According to the researchers, income positively determines the level of social capital -- the higher the income, the higher the social capital; and there is a further relationship between social capital and school renovation -- the higher the social capital, the more likely it is that the community will take part in school renovation. Armine characterized the communities as having low bridging and high bonding capital, which indicate low civic participation apathy and extreme individualism among those four communities.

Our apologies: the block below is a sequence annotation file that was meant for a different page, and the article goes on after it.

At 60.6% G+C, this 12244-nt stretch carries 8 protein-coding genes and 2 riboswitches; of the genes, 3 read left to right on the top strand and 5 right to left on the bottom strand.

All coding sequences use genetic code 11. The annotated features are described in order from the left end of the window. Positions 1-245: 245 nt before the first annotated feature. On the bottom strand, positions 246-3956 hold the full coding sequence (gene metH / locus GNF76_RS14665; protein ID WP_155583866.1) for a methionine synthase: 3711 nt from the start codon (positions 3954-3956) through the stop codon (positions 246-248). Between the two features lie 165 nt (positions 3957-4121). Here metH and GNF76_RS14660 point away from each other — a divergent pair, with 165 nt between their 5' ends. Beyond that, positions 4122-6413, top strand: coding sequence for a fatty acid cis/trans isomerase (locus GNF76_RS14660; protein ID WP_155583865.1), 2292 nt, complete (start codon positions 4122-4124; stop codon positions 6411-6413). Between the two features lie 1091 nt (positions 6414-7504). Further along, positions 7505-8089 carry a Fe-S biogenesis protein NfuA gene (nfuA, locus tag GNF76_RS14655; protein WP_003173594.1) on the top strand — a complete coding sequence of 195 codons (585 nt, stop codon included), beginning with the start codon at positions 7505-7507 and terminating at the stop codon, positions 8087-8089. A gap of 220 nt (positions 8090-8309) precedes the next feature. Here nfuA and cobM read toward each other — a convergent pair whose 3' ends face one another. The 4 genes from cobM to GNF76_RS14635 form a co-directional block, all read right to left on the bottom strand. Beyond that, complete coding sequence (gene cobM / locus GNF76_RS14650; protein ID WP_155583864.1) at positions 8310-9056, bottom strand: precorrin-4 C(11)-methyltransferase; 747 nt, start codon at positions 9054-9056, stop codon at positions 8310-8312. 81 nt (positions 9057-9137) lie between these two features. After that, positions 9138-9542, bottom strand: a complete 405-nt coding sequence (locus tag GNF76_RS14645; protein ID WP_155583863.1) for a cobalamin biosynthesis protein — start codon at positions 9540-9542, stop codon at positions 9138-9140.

The researchers developed policy recommendations such as enhancing the transparency of school boards. The data show that most of the respondents who expressed their willingness to support school restructuring affirm that they donate money through school boards. Therefore, clear and continuous reports on the management of the funds will enhance parents' participation in school renovation projects.
The paper is posted on the CRRC-Armenia website. Please let us know what you think.